"If there is agreement on the part of all the physicians that the patient does have an irreversible, terminal illness," he said, "we're not going to drag this on forever ...
"When the hospital is really correct and the care is futile ... you're not going to find many hospitals or long-term acute care facilities (that) want to take that case," he said. "Any facility that's going to be receiving a patient in that condition ... is going to want to be paid for it, of course."
Please note - he did not say that St. Luke's was terminating Mr. Nikolouzos for non-payment; this story makes the medical situation a bit more clear. Apparently St. Luke's had been turned down by over thirty institutions before finally finding one that would accept this patient; perhaps the CMO was caught by the reporter simply thinking out loud as to possible motivations.
In any case, no evidence whatsoever was presented that financial considerations played a part in the Sun Hudson case; we are curious to see how long this casual slur of the neo-natal intensive care team and of the ethics panel at the highly regarded Texas Children's Hospital remains uncorrected.
Mr. Kleiman asks, "where is the outrage", but the question is surprisingly easy to answer.
Let's see - hiding in plain sight is this Houston Chronicle story explaining the differences between the cases. Helpful headline - "Schiavo case differs from 2 situations in Houston".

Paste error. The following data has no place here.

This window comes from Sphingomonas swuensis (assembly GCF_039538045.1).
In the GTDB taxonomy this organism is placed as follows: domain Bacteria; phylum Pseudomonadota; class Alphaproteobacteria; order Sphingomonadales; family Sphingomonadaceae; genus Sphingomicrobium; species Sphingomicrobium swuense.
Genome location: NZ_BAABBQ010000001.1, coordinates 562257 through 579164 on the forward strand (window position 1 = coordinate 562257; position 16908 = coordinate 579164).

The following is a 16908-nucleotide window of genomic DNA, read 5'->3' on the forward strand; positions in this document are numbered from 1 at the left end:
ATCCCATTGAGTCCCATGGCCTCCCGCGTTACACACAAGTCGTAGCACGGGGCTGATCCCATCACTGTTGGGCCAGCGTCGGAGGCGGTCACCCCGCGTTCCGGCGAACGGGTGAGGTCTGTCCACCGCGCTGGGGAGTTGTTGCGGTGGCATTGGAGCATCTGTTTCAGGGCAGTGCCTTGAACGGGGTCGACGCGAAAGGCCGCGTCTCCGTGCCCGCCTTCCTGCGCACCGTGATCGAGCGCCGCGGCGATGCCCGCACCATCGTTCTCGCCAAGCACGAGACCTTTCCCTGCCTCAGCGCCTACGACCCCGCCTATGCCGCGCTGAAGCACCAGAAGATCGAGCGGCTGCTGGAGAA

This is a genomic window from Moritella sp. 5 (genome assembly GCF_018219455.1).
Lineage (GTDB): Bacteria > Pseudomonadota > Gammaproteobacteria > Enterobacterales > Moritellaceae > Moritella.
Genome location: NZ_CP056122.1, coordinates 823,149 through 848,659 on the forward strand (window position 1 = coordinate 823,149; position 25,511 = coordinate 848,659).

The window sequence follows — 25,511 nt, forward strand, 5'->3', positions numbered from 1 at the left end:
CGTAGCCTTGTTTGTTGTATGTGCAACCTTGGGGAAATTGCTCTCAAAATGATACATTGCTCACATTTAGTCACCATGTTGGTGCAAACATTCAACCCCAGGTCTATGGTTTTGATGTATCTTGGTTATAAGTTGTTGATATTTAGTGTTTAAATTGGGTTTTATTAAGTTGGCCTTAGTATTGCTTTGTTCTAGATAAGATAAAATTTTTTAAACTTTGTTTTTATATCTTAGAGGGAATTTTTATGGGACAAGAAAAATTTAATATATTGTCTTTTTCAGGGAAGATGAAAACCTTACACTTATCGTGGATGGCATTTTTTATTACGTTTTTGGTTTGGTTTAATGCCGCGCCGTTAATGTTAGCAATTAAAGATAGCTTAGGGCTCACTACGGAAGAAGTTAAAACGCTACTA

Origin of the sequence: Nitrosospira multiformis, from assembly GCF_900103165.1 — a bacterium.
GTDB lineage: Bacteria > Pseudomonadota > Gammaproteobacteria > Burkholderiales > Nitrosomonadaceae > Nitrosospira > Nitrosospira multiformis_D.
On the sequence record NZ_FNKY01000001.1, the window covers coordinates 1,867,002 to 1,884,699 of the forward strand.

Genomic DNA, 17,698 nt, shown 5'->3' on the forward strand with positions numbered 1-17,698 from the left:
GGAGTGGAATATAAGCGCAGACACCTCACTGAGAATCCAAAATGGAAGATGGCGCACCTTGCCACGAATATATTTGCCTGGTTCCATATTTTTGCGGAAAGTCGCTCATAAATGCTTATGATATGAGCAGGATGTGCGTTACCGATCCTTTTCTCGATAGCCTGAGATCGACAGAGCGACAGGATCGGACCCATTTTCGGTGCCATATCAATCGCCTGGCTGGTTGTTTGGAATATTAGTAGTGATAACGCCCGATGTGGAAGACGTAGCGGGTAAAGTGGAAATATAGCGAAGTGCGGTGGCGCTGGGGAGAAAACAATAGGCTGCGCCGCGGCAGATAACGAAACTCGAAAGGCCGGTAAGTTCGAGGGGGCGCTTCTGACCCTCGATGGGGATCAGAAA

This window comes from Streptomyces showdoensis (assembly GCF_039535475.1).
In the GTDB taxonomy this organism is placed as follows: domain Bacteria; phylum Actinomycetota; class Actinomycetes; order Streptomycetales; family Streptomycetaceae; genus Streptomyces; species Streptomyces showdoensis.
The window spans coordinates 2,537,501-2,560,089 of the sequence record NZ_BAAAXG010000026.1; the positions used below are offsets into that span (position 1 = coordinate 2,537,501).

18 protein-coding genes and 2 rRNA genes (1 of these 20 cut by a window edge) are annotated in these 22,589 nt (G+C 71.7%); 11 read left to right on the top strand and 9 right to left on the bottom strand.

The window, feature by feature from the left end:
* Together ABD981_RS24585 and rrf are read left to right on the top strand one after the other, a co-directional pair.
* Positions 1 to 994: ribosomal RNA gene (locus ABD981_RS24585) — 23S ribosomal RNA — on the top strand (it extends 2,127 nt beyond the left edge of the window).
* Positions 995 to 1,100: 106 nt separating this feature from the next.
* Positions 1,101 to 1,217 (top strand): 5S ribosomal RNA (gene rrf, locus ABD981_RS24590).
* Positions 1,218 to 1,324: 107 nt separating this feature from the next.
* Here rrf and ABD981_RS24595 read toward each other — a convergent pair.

In a futility case such as Sun Hudson's, in which the treatment team is seeking to stop treatment deemed to be nonbeneficial, if the ethics committee agrees with the team, the hospital will be authorized to discontinue the disputed treatment (after a 10-day delay, during which the hospital must help try to find a facility that will accept a transfer of the patient). These provisions, which were added to Texas law in 1999, originally applied only to adult patients; in 2003; they were made applicable to disputes over treatment decisions for or on behalf of minors. (I hasten to add that one of the co-drafters in both 1999 and 2003 was the National Right to Life Committee. Witnesses who testified in support of the bill in 1999 included representatives of National Right to Life, Texas Right to Life, and the Hemlock Society. Our bill passed both houses, unanimously, both years, and the 1999 law was signed by then Governor George W. Bush.)